RFID optimizes warehouse processes at Scania's spare parts distribution center in Belgium. (Image: Mieloo & Alexander)

RFID Tracking in Scania's Central Spare Parts Warehouse

Increased process efficiency and optimized procedures!

For more than twelve years, Mieloo & Alexander has been supporting the well-known Swedish truck manufacturer Scania with its extensive RFID know-how and many years of project experience. At Scania's central spare parts distribution center in Opglabbeek, Belgium, the passive UHF RFID tracking system from Mojix was introduced with the aim of increasing process efficiency and optimizing workflows.

The Scania Parts Center covers more than 100,000 different spare parts over an area of 12,000 square metres. 600 employees process around 26,500 orders per day, which are then shipped to regional parts centers and distributors worldwide, as well as to European retailers and distributors of the Scania brand. The implementation is proving to be a great success.

At its central spare-parts distribution center in Opglabbeek, Belgium, Scania relies both on its flexible and reliable workforce and on robust processes and innovative technologies. To ensure that retailers, parts centers and distributors worldwide are supplied as quickly and on time as possible, the Swedish truck manufacturer aims to maximize productivity while maintaining and further improving process quality at a consistently high level. This is a major challenge, because in everyday operations, especially so-called overseas deliveries require a high level of attention from Scania's sales departments.

Spare parts are often ordered for trucks that are required to get them back into operation as quickly as possible. Any delay due to incomplete deliveries or incorrect delivery documents is disastrous for the business. An accurate and proper loading process for each delivery is crucial, which is why Scania has chosen to use RFID technology and invest in a professional system.

Responsible for the design, construction and implementation of the project is Mieloo & Alexander. The company developed the RFID applications, rolled out the Mojix system and was responsible for the entire project management in close cooperation with Scania and Mojix Inc. Furthermore, the support team of Mieloo & Alexander is in charge of the system, which has been in successful operation ever since.

The new RFID system improves processes for employees by indicating the destination of the goods (packages) as soon as they reach the export shipping warehouse. This ensures that all items in a shipment are placed as close as possible to the loading dock. Since the packages for export deliveries often contain a wide variety of spare parts and are of different sizes and dimensions, there is not always enough space in front of the loading ramp. The RFID-based real-time tracking system, which informs workers of the location of associated unit loads during loading, helps to speed up the process considerably.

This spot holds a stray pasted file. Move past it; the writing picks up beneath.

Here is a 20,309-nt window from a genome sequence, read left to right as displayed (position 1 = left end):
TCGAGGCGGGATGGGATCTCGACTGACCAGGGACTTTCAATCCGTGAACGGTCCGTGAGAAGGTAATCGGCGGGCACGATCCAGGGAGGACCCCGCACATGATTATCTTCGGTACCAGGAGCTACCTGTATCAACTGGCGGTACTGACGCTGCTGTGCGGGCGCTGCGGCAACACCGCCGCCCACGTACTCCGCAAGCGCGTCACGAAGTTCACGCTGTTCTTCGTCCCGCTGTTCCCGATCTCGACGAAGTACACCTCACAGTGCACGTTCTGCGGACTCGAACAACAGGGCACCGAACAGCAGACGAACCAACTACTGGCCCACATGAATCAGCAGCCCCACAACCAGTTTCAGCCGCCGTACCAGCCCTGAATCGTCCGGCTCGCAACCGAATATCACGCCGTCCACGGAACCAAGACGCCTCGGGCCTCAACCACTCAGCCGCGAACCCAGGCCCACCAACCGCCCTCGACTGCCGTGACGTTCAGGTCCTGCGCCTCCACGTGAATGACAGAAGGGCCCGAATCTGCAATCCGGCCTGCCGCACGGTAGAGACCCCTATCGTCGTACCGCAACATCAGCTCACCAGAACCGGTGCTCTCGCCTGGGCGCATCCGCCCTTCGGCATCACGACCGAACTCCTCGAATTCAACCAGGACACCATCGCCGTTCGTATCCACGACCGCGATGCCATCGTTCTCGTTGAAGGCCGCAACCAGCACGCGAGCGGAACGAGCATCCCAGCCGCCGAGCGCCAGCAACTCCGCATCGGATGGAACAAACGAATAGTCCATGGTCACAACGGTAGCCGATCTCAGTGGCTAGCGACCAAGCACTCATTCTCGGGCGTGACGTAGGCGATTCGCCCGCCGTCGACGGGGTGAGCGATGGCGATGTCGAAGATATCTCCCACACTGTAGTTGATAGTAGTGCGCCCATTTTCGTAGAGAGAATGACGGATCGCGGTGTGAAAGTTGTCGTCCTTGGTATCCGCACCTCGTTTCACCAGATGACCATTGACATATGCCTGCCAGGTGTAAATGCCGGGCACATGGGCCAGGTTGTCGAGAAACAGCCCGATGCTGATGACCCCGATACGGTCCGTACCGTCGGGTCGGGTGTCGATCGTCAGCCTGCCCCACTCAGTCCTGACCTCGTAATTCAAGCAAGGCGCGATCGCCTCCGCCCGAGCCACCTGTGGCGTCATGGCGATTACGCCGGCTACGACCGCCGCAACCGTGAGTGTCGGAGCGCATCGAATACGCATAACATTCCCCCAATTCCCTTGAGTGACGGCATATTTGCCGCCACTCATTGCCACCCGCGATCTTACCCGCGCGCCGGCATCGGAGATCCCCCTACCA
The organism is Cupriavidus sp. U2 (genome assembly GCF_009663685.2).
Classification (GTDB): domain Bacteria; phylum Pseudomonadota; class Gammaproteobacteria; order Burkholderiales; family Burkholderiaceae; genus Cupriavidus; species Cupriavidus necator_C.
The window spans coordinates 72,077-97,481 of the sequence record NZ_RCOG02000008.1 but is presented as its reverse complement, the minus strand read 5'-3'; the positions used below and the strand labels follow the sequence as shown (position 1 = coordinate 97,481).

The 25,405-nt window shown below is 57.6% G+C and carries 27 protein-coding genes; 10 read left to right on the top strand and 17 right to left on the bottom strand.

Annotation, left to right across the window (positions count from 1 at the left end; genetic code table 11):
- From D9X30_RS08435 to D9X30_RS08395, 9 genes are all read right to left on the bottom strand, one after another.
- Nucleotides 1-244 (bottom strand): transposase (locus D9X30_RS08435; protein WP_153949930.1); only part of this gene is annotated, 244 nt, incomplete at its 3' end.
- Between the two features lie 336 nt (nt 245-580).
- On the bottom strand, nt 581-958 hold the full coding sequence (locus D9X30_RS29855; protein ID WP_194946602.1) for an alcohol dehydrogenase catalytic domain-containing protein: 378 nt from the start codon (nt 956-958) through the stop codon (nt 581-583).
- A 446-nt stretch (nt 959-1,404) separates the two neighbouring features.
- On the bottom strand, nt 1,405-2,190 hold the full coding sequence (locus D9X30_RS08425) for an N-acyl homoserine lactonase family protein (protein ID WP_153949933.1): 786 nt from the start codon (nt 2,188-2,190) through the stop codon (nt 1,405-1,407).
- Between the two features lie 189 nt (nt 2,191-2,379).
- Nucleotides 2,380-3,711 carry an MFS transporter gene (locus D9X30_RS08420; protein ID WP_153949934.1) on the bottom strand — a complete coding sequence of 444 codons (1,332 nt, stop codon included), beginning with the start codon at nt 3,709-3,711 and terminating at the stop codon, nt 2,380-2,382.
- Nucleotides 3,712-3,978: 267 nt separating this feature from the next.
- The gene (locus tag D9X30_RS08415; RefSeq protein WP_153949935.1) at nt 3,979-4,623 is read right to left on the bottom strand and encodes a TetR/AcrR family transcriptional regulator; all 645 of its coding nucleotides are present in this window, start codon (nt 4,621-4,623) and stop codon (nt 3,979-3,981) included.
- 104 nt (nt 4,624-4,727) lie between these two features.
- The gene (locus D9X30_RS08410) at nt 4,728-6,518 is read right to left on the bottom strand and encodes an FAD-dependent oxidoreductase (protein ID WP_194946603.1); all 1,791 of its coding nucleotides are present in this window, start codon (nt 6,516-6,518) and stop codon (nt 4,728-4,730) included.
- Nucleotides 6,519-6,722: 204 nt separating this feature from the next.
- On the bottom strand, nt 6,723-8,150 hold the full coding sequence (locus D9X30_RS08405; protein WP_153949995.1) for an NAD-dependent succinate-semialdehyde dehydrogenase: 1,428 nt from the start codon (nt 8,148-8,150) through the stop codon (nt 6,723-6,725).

The Technology

After an extensive selection and evaluation process, including an operational pilot phase lasting several months in 2012, Scania chose Mojix's passive UHF RFID tracking system. The STAR Phased Array Antenna covers the entire export shipment range and is capable of locating passive UHF tags over a distance of 200 meters using a stimulator or Mojix antennas.

These RFID antennas are installed at the three entrance gates to the shipping area and monitor all package movements in and out of the area. A network of 128 of these antennas (4 × 4 meters, at a height of 5 meters) covers the entire shipping area to locate the stored packages. RFID antennas are also installed to record the movements at the six loading ramps.

The RFID-Supported Process - Distribution Logistics Reinvented

The transport goods are selected and packed as usual. ToshibaTec RFID / barcode printers generate the barcode label and describe a Smartrac Frog 3D RFID transponder contained in the barcode labels. Packaged and labeled packages are then picked up by forklifts and driven to the export shipping area. The Mojix antennas at the entrance gates activate the transponders on the forklifts, as well as an RFID transponder that identifies the respective forklift.

The STAR antenna locates the tags and determines the transition of the packages from the export area to the commissioning area. At the same time, the RFID application on the forklift truck shows the employee the respective shipping destinations and parking areas via a terminal. The RFID system now locates each individual packaged good. If the transport goods for a delivery cannot be grouped together as a whole in the designated storage area (because there was not enough storage space available during commissioning, for example), the foreman can use the conversion application to indicate to the forklift operator which pallets should be moved to optimize the loading process.

Once all packages are ready for delivery at the corresponding picking stations, loading is approved. Now the employee can select the corresponding loading route via the RFID program on the forklift terminal. If an incorrect route has been selected, an error message is displayed; the same applies if packages have not yet been approved by customer service or if an ADR code for hazardous goods prescribes special processing.

If articles are not found, employees can use the package search function to locate missing goods. The detection rate of the RFID systems on the ramps is 99.8 percent, including around 15 percent of the items that cannot be transported by forklift and have to be carried manually into the trucks.

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Sander Merkx
Sander Merkx
Management Consulting & Co-Founder
Hoofddorp, The Netherlands
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